By Cormac O’Keeffe, Kerry Sheridan
A notorious Traveller criminal network which dominates a multi-million dollar global trade in stolen rhino horn is being targeted in a huge police operation in the United States.
A crackdown in the US has resulted so far in the seizure of 37 rhino horns, which authorities there have valued at between $8m (€6m) and $10m (€7.7m).
Operation Crash has not to date arrested any members of the so-called Rathkeale Rovers, a criminal Traveller network, originally from Rathkeale in Co Limerick.
The Rathkeale Rovers have become notorious across Europe and beyond for their involvement in the highly profitable rhino horn trade.
Last July, the EU police agency, Europol, said the Traveller gang was an “organised crime group” which was also heavily involved in tarmac fraud, the distribution of counterfeit goods, organised robbery, money laundering and drug trafficking.
It said their reach spread across North and South America, China and Australia and that they used “intimidation and violence” in their activities.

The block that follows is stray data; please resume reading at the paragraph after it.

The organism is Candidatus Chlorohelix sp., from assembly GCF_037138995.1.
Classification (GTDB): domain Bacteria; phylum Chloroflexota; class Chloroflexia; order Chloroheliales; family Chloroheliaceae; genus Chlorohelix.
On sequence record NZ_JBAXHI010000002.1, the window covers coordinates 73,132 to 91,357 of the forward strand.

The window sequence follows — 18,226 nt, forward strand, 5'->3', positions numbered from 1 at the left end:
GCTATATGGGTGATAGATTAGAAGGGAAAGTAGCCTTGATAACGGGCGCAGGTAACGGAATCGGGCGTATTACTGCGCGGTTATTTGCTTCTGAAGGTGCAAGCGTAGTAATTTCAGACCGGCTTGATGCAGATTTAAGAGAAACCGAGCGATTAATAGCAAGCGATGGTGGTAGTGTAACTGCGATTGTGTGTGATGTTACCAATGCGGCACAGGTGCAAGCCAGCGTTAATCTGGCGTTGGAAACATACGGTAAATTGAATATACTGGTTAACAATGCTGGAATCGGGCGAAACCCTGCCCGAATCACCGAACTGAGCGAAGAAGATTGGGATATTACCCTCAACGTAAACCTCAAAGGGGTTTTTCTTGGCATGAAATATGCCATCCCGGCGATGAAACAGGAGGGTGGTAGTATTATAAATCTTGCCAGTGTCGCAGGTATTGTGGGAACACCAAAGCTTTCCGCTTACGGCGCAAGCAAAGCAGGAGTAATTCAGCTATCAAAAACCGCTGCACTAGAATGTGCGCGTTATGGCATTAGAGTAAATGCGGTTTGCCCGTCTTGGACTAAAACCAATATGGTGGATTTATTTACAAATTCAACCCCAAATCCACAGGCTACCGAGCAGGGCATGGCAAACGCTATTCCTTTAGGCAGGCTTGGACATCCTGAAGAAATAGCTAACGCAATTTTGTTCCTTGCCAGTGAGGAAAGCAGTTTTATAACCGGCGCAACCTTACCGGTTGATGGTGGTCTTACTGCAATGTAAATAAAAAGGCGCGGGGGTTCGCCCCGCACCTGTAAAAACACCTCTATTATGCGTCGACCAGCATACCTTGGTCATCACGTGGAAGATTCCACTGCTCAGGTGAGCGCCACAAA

Europol estimate that rhino horns, which are used in traditional medicine and decoration, were worth between €25,000 and €200,000 each.
The agency said the Irish gang sourced horns by targeting antique dealers, auction houses, art galleries, museums, private collections and zoos.
It said they sold them by “exploiting” international auction houses in France, the US and China.
Europol said the gang had invested “significant proceeds of crime in Ireland — mainly in real estate and other assets”.
Rhino horn is sold in Chinese traditional medicine, as an aphrodisiac, as a decoration or to produce luxury products.
Trading in rhino horns is illegal under UN laws as they are an endangered species.
Last February, three agencies in the US — the US Fish and Wildlife Service, the Homeland Security Department and the Internal Revenue Service — set up a huge operation to uncover buyers of rhino horn. More....